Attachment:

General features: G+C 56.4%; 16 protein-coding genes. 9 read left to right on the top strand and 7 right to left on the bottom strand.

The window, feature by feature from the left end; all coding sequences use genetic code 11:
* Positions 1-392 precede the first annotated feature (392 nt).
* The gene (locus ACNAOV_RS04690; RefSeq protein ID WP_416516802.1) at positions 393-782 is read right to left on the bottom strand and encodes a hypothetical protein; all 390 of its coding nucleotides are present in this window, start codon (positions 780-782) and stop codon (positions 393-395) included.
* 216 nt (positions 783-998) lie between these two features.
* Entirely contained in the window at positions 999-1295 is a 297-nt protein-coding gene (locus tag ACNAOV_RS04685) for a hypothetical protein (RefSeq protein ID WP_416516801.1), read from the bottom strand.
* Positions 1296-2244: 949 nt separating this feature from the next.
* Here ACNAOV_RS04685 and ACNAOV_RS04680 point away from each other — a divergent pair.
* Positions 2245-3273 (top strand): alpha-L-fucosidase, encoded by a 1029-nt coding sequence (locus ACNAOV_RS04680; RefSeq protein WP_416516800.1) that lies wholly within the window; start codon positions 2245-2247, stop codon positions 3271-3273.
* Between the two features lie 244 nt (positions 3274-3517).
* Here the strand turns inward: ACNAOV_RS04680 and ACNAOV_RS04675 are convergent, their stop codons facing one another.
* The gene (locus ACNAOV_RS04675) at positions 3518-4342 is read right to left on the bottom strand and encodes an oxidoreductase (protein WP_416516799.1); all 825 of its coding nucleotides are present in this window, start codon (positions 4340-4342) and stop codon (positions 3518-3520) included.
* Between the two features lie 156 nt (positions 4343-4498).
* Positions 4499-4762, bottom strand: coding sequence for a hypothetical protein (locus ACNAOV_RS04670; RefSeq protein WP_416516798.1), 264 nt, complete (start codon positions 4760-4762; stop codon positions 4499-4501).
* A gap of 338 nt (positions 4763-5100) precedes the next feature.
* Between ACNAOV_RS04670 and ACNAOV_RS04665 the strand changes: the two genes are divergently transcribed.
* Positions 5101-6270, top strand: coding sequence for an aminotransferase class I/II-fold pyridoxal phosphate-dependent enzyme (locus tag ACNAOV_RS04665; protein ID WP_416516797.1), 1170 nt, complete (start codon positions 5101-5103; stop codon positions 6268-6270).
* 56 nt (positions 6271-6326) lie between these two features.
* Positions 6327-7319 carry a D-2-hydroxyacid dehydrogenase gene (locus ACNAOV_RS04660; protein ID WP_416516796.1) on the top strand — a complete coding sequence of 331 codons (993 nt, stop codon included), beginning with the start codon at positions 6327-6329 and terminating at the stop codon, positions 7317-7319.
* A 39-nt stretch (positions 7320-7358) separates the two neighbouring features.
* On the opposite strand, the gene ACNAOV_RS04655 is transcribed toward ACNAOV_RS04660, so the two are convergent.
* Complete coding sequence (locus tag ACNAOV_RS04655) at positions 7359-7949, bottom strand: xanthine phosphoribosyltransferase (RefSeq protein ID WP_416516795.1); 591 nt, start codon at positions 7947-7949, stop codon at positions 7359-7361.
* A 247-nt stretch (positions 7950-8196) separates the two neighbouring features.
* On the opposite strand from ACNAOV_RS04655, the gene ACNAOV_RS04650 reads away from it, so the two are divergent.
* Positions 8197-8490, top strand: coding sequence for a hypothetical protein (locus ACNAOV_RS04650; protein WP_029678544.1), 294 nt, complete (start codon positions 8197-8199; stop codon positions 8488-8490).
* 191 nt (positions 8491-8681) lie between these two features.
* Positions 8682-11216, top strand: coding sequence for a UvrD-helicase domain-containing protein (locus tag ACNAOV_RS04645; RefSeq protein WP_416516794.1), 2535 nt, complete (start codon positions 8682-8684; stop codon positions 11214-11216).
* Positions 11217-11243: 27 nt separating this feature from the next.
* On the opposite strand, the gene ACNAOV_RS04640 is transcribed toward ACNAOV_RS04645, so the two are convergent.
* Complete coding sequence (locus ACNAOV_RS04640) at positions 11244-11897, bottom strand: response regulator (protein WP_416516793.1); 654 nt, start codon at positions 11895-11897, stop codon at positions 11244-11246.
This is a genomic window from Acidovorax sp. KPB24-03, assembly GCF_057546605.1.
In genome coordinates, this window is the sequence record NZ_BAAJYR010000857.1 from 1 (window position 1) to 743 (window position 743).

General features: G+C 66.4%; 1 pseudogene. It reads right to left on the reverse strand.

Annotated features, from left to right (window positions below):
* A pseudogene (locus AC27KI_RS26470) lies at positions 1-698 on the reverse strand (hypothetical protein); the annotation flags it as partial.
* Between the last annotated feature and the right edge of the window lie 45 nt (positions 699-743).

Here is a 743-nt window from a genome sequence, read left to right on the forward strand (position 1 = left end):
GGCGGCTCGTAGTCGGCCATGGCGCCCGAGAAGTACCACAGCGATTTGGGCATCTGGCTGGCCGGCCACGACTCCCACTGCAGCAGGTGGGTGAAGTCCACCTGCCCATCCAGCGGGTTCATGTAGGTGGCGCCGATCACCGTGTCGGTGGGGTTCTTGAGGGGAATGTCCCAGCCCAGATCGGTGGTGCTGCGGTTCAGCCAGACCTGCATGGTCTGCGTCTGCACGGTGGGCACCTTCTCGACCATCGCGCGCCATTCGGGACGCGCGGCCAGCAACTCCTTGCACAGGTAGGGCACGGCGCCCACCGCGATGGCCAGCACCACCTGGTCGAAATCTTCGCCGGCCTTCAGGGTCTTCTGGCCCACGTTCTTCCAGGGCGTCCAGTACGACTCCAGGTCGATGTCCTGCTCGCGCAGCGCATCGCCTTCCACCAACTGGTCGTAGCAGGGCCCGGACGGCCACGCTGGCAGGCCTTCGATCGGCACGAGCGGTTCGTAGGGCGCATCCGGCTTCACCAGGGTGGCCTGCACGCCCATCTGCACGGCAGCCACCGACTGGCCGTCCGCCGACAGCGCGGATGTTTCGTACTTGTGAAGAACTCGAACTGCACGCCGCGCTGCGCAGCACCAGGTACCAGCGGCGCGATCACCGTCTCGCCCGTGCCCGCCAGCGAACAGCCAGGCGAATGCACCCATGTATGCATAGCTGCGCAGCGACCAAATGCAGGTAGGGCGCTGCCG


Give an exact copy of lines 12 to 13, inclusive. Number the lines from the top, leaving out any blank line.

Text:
* The gene (locus ACNAOV_RS04675) at positions 3518-4342 is read right to left on the bottom strand and encodes an oxidoreductase (protein WP_416516799.1); all 825 of its coding nucleotides are present in this window, start codon (positions 4340-4342) and stop codon (positions 3518-3520) included.
* Between the two features lie 156 nt (positions 4343-4498).